Optimising the prescription and use of lower limb prosthetic technology: a mixed methods approach
Schaffalitzky, Elisabeth Manon (2010) Optimising the prescription and use of lower limb prosthetic technology: a mixed methods approach. PhD thesis, Dublin City University.
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Aim: Lower limb amputation is an increasingly prevalent surgical procedure in the Western world due to the increase of peripheral vascular disease. Not everyone who
receives a prosthetic limb will benefit from its use and may abandon this expensive technology, a move which may negatively effect their adjustment to the amputation
and also impact on their quality of life. There is currently no consensus on the most important outcomes to measure in lower limb prosthetic rehabilitation, or on the
specific outcome measures to be consistently used in prosthetic rehabilitation. The aim of this research is to explore ways to optimise lower limb prosthetic prescription
by identifying and gaining a consensus on 1) the most important outcomes of prescription, 2) the most important predictors of prosthetic use, and 3) the most important factors which have an effect on optimising use of the prosthesis.
Method: This is a mixed methods study. Repertory grid interviews were conducted with 2 lower limb prosthesis users to explore the values and preferences that
prosthetic users have of their prosthetic devices; to investigate users’ perceptions of alternative prosthetic options and to demonstrate a novel method for exploring the
values and preferences of lower limb prosthetic users. Semi-structured interviews were undertaken with 12 multidisciplinary service-providers within the amputation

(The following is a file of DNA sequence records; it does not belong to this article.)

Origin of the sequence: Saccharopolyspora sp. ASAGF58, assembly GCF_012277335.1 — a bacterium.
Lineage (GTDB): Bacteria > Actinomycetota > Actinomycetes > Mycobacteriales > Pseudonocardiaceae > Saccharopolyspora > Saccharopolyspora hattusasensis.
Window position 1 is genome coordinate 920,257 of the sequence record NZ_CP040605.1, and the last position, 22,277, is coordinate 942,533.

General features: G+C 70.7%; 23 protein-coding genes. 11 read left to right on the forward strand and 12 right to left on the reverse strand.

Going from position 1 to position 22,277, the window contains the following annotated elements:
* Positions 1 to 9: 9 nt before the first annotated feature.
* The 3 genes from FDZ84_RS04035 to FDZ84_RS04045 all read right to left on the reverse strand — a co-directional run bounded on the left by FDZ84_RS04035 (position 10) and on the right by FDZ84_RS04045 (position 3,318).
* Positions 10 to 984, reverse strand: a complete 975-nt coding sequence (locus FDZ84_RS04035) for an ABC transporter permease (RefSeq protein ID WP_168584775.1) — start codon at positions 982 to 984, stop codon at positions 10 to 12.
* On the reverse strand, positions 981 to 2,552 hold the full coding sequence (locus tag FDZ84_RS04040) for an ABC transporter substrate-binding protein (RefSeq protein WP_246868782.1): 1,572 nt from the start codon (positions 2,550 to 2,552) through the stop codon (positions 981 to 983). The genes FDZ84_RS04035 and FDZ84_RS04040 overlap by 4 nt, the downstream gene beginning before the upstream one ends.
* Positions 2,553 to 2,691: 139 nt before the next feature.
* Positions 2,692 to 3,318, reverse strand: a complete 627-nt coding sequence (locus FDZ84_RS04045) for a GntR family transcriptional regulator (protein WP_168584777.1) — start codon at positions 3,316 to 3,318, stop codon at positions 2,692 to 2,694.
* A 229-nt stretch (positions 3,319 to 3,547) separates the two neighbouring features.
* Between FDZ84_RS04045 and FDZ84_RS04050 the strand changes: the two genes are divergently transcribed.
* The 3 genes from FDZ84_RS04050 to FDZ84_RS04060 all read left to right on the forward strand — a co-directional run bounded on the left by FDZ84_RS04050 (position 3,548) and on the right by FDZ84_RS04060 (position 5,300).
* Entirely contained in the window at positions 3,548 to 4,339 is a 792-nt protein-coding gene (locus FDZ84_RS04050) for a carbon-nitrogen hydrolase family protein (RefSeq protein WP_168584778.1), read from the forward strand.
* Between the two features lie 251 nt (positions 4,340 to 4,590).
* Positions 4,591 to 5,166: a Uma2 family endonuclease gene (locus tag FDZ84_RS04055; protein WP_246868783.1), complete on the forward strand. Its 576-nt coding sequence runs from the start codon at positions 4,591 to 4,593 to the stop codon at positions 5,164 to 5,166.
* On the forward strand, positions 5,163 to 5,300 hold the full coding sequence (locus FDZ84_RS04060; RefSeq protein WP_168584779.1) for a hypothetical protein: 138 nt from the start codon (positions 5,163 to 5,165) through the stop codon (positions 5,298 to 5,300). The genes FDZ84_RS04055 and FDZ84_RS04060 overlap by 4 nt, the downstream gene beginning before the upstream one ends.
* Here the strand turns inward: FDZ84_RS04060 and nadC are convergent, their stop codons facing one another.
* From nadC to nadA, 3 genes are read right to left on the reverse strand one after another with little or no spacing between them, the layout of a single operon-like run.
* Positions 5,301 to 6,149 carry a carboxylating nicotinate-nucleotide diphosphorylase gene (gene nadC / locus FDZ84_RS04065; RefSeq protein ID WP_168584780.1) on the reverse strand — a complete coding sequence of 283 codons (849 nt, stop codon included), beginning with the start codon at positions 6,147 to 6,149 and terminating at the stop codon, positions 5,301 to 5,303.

rehabilitation setting, and 6 focus groups were completed with 24 prosthesis users to identify the outcomes and predictors of prosthetic prescription from both the patient
and professional perspective. This data was then used to create a Delphi survey of 23 experts within the amputation and prosthetic field, including users, service providers
and academics, to develop a consensus on the most important factors to address within the prosthetic prescription process.
Findings: The repertory grid interviews highlighted the need to include patient choice and opinion in the prosthetic prescription process, while the focus groups and
interviews identified the outcomes and predictors of prosthetic prescription while ascertaining what other factors affect optimal use of the prosthesis. These factors
were physical, psychological and social in nature, and in particular, showed how service provision affects optimal use. A consensus on the most important factors to
address in the fitting process and service was then established in the Delphi study.
Conclusion: By combining user and practitioner knowledge throughout the study, this research has developed a list of the essential elements to be monitored and improved in prosthetic prescription to improve outcomes, as well as highlighting the importance of patient inclusion and choice within the rehabilitation setting. This research indicates how fitting centres can potentially improve the service with the hope of improving fitting rates and user satisfaction and reducing the waste of medical resources.
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